The Godfather: Peter Corris on books into film
‘The film wasn’t as good as the book.’ How often have you heard it? The phrase set me thinking that there should be three categories for the discussion – film worse than book, film as good as book and film better than book. Off the top of my head I can propose three examples in each category.
‘Film worse than book’ is easiest. I nominate Papillon, Lucky Jim and The Big Sleep. Papillon the film has none of the existential grit of Henri Charrière’s book. It’s Hollywood bright and Dustin Hoffman is all wrong for the character he plays.
Kingsley Amis’s comic masterpiece Lucky Jim is rendered as inane farce in the film, with none of the book’s wit and irony present. Ian Carmichael plays Jim Dixon more or less as Bertie Wooster.
Bogart is good in the Howard Hawks version of Chandler’s classic The Big Sleep, but the Bogart/Bacall love intrusion tends to turn the story to mush. About the later version, with Robert Mitchum far too old to play Marlowe and the quintessentially Californian story unaccountably set in England, the less said the better.
‘Film as good as book’is also pretty easy. The film of The Spy Who Came in from the Cold chillingly catches Le Carré’s Cold War atmosphere and Richard Burton is exactly right as seedy, disenchanted Leamus. Claire Bloom and Oskar Warner are also good.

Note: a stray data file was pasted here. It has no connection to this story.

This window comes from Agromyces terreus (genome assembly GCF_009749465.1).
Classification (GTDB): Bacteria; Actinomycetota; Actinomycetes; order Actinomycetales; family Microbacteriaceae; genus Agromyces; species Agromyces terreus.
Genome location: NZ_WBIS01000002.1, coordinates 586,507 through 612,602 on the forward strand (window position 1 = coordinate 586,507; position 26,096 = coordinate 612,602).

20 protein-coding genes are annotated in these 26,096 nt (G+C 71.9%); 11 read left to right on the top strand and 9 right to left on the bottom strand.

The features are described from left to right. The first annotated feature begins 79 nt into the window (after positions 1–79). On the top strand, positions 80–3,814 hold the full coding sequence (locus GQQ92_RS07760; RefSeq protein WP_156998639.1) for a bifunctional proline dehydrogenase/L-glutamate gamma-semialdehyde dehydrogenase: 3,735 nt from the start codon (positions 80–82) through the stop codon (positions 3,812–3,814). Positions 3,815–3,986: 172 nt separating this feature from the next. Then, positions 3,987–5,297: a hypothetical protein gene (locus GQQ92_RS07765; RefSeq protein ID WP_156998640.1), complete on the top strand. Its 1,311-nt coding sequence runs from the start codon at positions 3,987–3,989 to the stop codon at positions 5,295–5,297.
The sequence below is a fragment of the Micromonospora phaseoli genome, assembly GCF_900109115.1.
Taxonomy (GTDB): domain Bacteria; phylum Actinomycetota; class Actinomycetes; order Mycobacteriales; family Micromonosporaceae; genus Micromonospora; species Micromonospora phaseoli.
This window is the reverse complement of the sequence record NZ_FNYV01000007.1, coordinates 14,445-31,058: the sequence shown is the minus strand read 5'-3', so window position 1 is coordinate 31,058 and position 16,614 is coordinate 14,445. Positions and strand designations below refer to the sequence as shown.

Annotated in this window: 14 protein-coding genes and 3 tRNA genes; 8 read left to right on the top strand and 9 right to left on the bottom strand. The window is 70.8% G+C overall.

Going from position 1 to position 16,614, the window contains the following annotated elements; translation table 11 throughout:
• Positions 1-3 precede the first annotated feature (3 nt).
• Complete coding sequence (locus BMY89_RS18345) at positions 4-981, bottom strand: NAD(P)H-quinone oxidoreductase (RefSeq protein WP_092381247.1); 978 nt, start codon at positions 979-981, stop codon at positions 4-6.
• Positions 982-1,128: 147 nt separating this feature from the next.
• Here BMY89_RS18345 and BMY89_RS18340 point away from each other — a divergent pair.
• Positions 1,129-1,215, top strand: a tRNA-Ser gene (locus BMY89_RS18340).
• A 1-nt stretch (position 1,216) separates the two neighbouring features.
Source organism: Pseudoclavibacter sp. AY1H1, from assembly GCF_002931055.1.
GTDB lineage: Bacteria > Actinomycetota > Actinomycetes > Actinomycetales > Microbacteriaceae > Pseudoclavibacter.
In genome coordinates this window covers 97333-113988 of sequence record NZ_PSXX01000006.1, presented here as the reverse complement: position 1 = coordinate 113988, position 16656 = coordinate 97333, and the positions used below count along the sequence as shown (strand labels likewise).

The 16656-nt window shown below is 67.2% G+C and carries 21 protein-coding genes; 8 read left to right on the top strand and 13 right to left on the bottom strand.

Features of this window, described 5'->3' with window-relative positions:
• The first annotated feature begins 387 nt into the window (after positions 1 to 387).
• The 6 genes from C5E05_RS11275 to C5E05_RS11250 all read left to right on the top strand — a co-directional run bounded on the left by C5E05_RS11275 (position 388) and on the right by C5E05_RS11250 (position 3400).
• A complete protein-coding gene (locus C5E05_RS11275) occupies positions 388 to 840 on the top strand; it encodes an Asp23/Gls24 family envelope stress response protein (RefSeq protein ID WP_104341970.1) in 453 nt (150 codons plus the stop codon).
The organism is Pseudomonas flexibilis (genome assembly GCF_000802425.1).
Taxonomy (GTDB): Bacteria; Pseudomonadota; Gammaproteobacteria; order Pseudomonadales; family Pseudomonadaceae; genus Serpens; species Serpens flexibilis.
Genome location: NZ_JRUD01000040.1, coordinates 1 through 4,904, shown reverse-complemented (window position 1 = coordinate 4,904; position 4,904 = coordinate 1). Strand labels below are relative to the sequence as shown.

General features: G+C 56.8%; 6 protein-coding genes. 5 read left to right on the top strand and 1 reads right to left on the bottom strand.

The creepiness Thomas Harris provided on almost every page of The Silence of the Lambs comes across well in the film. Anthony Hopkins brought Hannibal Lecter to life superbly and thin-lipped Jodie Foster was just right as Clarice Starling.
When you read the mysterious B Traven’s The Treasure of the Sierra Madre you are right there in early twentieth century Mexico with its dangers and joys, its effects on the minds of men. The film captures all of this.
‘Film better than book’is tougher and likely to be contentious. Ken Kesey’s novel One Flew Over the Cuckoo’s Nest is too long and has too much boring commentary on the state of America. The film cuts through this and Jack Nicholson turns in the performance of his life. McMurphy lives on in the imagination long after the credits roll.
James M Caine’s Double Indemnity is two-thirds of a hard-boiled pulp classic until it runs off the rails with a long coda following the journey of Walter and Phyllis to a silly ending. The film sticks to the guts of the story, remains memorable and has been much imitated (for example, Body Heat, The Last Seduction etc).
I was unable to finish Stieg Larsson’s The Girl with the Dragon Tattoo, bogged down by a couple of hundred pages of non-action and boring commercial detail. This is scrapped in the Swedish version of the film and Lisbeth Salander, an absurd caricature in the book, is credible on the screen.
Feel free to disagree with every statement. That’s the fun of talking about books and films.